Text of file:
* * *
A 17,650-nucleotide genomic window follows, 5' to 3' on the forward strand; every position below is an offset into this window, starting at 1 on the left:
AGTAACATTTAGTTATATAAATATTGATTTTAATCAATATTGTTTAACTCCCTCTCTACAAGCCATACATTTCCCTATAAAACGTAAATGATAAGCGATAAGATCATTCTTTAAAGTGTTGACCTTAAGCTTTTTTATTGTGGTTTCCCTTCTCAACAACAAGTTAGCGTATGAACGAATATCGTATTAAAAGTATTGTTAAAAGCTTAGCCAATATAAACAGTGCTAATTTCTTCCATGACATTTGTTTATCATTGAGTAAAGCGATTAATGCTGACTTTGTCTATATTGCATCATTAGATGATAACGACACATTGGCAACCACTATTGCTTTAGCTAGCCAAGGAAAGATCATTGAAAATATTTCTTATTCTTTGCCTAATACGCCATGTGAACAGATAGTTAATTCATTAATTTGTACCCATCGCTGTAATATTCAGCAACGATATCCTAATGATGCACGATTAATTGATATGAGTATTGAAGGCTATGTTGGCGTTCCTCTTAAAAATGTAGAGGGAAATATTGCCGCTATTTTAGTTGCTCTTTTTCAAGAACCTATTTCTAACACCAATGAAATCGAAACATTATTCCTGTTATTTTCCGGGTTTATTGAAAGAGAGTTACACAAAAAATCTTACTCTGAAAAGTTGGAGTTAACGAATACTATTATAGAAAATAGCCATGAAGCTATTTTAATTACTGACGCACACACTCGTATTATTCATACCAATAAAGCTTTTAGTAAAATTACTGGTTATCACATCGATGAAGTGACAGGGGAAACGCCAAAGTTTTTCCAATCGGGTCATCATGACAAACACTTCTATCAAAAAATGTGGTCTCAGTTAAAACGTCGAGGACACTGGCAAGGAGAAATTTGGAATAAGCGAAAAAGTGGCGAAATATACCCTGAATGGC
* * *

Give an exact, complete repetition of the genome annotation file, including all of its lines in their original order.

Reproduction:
A 17,650-nucleotide genomic window follows, 5' to 3' on the forward strand; every position below is an offset into this window, starting at 1 on the left:
AGTAACATTTAGTTATATAAATATTGATTTTAATCAATATTGTTTAACTCCCTCTCTACAAGCCATACATTTCCCTATAAAACGTAAATGATAAGCGATAAGATCATTCTTTAAAGTGTTGACCTTAAGCTTTTTTATTGTGGTTTCCCTTCTCAACAACAAGTTAGCGTATGAACGAATATCGTATTAAAAGTATTGTTAAAAGCTTAGCCAATATAAACAGTGCTAATTTCTTCCATGACATTTGTTTATCATTGAGTAAAGCGATTAATGCTGACTTTGTCTATATTGCATCATTAGATGATAACGACACATTGGCAACCACTATTGCTTTAGCTAGCCAAGGAAAGATCATTGAAAATATTTCTTATTCTTTGCCTAATACGCCATGTGAACAGATAGTTAATTCATTAATTTGTACCCATCGCTGTAATATTCAGCAACGATATCCTAATGATGCACGATTAATTGATATGAGTATTGAAGGCTATGTTGGCGTTCCTCTTAAAAATGTAGAGGGAAATATTGCCGCTATTTTAGTTGCTCTTTTTCAAGAACCTATTTCTAACACCAATGAAATCGAAACATTATTCCTGTTATTTTCCGGGTTTATTGAAAGAGAGTTACACAAAAAATCTTACTCTGAAAAGTTGGAGTTAACGAATACTATTATAGAAAATAGCCATGAAGCTATTTTAATTACTGACGCACACACTCGTATTATTCATACCAATAAAGCTTTTAGTAAAATTACTGGTTATCACATCGATGAAGTGACAGGGGAAACGCCAAAGTTTTTCCAATCGGGTCATCATGACAAACACTTCTATCAAAAAATGTGGTCTCAGTTAAAACGTCGAGGACACTGGCAAGGAGAAATTTGGAATAAGCGAAAAAGTGGCGAAATATACCCTGAATGGC